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Tuesday, October 29, 2013

The Moan of Death (extended version)

The Moan of Death (original version)
Please excuse me if i don't tell a story well

The Mekong Delta, Vietnam, 1968. Just after TET and city fighting in Cholon, Saigon. Raining, cold and soaked to the bone. We were covered in mud from a firefight
It could be beautiful at times.
in the morning. Hungry, tired and weighed down with too much gear. Grieving from the morning’s losses and in a trance with the thousand meters stare, we kept going. 
They took us in by chopper to the first stand of trees but nothing was there. The Mekong Delta, located outside Saigon, was a flooded area that ebbed and flowed in depth according to the ocean tides. The choppers, having left, meant that the next stand of trees, more than a mile away would have to be approached by foot in deep water.
Rain was coming down hard and our Battalion waded in water up to our waste for more than a mile. We went in four columns, one for each Company. On occasion someone would fall into a hole and he would have drowned because of his heavy load
The Mekong Delta. An ugly place.
but his buddies would pull him out.
The entire area was engulfed in combat. Other Battalions from other units were engaged and as our Battalion sloshed our way to the next target one could see the conflict erupt at other tree stands. The Delta was a large flooded area dotted with stands of jangled trees, like small islands in Indonesia. You could see the terrain for several miles because it was totally flat.
On our way we could see Phantom fighter bombers dropping napalm on their target on a distant island of trees. Helicopter gunships were attacking with rockets and Puff the Magic Dragon was circling above pouring Gatling machine gun fire into the trees. Even though every third bullet had a tracer it appeared as though a red ray gun was streaming onto the ground. Artillery rounds whooshed above our heads for some unknown target.
The area was ablaze with the sound of combat. Even a mile away we could feel the concussion of bombs and see the rippling water from explosions mixed in with the rain drops. Even though the rain made a lot of noise you could still hear the explosions. Thumping sounds. 
As we approached our target we began to spread out. We hunkered down into the water with only our heads showing as supporting prep fire began to pour in. It sounded as if there were three batteries of 155 howitzers with their two hundred pound shells coming in from three different directions. One battery was lobbing in shells right over our heads. The air becomes electrified!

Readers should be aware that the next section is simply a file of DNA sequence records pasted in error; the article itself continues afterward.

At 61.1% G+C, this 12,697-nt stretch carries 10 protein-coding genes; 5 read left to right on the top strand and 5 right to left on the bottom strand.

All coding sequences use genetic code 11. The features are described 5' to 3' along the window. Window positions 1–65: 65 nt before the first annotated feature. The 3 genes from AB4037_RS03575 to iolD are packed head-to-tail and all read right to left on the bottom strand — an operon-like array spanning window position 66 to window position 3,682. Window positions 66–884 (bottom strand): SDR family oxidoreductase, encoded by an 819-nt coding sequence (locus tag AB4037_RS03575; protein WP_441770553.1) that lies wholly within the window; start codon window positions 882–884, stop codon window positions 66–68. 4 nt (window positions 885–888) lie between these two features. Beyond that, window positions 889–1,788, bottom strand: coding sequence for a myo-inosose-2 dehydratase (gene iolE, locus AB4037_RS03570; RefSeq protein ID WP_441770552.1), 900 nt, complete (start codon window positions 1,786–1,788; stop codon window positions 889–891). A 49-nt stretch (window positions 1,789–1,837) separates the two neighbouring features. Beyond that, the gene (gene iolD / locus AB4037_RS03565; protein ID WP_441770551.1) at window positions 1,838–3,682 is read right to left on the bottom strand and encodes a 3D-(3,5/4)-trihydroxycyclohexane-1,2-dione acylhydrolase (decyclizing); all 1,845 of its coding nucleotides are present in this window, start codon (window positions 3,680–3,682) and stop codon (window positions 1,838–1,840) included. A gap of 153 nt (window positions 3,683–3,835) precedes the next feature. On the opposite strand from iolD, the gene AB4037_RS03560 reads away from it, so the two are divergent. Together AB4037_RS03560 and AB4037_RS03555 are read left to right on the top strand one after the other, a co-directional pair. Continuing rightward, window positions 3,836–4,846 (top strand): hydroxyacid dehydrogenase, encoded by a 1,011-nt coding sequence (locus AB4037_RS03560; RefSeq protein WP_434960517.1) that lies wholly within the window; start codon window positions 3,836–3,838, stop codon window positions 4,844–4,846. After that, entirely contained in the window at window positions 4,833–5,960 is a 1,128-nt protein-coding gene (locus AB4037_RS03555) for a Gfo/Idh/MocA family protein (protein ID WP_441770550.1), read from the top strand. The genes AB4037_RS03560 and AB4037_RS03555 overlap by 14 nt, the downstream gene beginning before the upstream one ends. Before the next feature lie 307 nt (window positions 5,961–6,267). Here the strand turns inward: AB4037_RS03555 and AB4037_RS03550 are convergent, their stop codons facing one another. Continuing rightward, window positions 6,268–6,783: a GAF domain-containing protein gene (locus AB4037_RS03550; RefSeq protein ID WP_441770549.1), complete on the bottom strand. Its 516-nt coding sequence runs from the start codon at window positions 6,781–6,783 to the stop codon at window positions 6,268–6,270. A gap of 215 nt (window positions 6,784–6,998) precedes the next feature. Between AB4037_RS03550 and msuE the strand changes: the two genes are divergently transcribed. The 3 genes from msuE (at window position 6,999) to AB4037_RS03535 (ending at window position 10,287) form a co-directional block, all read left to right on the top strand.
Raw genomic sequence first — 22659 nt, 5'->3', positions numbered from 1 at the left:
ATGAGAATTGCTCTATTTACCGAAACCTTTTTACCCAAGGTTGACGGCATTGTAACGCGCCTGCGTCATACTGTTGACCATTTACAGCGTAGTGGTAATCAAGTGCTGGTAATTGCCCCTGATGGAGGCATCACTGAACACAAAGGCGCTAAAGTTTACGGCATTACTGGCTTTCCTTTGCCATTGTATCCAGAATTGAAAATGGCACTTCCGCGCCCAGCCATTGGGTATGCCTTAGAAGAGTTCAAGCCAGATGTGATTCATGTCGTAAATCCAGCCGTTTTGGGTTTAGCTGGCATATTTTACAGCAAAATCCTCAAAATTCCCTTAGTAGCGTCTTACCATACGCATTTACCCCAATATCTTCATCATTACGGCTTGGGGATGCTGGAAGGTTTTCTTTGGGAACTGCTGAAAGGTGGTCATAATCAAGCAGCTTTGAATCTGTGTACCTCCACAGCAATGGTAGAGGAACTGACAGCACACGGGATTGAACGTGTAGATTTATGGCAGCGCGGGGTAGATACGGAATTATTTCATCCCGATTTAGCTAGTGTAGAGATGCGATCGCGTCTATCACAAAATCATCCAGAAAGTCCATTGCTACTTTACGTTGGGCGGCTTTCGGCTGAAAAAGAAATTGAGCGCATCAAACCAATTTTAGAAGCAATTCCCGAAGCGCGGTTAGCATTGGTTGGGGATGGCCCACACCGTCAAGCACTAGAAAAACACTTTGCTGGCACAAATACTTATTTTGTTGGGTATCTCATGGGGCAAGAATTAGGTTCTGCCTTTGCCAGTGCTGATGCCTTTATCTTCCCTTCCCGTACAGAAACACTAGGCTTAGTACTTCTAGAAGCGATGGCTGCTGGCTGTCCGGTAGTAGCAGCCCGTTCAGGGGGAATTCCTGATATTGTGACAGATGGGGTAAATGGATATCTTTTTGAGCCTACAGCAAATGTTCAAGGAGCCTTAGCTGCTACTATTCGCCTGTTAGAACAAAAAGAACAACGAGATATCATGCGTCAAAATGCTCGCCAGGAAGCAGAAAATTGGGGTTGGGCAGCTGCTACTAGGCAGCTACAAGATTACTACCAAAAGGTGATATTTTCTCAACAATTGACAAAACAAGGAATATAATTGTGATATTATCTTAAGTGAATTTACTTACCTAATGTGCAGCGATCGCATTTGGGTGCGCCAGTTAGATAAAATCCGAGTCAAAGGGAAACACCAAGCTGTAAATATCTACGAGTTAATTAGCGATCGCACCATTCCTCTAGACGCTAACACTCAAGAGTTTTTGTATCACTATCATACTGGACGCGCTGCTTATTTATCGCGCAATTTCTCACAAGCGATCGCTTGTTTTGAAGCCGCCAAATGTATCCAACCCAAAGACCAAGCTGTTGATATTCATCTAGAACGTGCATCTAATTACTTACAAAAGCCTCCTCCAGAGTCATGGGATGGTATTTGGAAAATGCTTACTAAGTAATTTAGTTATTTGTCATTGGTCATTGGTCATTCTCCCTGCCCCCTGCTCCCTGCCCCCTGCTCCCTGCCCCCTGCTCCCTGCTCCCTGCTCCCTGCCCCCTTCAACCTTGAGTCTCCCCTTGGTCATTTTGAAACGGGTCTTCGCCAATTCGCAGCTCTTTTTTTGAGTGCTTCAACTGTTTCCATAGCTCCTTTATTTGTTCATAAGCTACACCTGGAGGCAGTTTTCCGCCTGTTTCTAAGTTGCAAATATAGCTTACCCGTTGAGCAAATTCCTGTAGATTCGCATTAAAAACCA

Soon artillery fire lifted and Phantom fighter bombers swooped in low and slow dropping 500 pound bombs and napalm. Shrapnel from the bombs peppered our positions in the water and the sound was so loud we had to cover our ears to protect our hearing.
Then we saw it. There were streaks of .51 caliber anti-aircraft fire with their tattle tale green tracers rising out of the trees and tracking the Phantoms as they swooped in. Before long a phantom was hit and billowed out streams of black smoke as it left the area disappearing over the horizon. Never knew if the guy got back safely.
Now we knew. Sir Charles was on this island in the flooded Delta. Many times we didn't know where Sir Charles was but this time we knew. Large .51 caliber machine guns always had a lot of troops for protection. On this day many would die. We knew it. Sir Charles knew it too.
On that day teenagers from both sides would give their lives and none of us knew
Stock photo. Not our unit. Like this afterwards.
why. Some of us cried because the fear was so great. Young men from North Vietnam looked at pictures of their families one last time and prayed to their God for safety. They were like us. I remember praying too. No one on that field of honor on either side wanted to die in the Delta.